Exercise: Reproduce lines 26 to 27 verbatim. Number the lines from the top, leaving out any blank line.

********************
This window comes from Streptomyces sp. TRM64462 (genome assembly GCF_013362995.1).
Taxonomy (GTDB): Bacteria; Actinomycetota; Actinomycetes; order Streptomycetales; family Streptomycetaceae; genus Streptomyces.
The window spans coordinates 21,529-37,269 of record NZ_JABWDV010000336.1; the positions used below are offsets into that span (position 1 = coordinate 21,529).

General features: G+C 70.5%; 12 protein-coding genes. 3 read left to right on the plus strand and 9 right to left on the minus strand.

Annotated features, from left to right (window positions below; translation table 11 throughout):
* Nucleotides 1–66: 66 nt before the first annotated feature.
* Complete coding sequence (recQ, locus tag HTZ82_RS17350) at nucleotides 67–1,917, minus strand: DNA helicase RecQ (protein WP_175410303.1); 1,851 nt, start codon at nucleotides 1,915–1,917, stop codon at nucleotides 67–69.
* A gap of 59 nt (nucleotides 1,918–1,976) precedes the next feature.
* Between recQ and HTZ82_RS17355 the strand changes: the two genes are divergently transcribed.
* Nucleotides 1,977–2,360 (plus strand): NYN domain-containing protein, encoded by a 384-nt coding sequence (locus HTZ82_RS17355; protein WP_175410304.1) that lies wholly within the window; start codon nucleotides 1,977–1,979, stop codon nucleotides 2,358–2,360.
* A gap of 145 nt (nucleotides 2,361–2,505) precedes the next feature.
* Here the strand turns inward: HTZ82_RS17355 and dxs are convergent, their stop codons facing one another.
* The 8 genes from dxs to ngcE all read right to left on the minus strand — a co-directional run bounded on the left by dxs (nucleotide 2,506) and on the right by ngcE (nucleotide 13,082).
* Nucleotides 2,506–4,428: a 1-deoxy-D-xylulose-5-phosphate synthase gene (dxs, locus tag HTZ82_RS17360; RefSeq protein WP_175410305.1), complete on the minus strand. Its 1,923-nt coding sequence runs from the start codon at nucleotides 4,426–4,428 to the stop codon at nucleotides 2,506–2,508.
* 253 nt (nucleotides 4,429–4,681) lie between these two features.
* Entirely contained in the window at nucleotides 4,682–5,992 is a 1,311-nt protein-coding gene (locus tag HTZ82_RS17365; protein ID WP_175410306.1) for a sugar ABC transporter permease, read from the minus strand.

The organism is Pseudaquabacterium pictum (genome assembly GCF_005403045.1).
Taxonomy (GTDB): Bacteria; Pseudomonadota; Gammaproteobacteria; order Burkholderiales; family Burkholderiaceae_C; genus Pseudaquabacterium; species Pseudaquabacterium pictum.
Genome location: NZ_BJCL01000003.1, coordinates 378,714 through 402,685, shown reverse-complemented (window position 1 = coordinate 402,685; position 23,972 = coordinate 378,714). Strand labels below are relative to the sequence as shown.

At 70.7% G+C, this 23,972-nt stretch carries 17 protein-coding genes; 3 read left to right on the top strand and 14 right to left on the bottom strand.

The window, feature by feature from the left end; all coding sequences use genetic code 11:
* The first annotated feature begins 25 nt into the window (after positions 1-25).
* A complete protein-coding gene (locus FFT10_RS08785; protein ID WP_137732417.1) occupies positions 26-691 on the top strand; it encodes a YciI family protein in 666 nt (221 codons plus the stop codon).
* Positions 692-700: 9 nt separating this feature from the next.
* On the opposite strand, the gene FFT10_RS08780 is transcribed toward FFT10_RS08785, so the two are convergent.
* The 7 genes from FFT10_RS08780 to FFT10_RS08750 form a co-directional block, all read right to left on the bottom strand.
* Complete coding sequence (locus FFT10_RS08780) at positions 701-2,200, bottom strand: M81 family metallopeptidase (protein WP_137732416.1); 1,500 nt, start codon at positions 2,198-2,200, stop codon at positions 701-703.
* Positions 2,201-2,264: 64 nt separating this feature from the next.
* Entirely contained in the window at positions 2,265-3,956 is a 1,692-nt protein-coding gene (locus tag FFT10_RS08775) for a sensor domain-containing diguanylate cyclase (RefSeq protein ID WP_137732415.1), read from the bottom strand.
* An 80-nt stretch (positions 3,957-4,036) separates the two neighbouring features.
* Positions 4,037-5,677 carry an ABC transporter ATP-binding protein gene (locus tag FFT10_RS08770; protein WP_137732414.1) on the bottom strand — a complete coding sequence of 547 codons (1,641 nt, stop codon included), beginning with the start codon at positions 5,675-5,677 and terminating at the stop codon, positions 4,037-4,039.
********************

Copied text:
* The 7 genes from FFT10_RS08780 to FFT10_RS08750 form a co-directional block, all read right to left on the bottom strand.
* Complete coding sequence (locus FFT10_RS08780) at positions 701-2,200, bottom strand: M81 family metallopeptidase (protein WP_137732416.1); 1,500 nt, start codon at positions 2,198-2,200, stop codon at positions 701-703.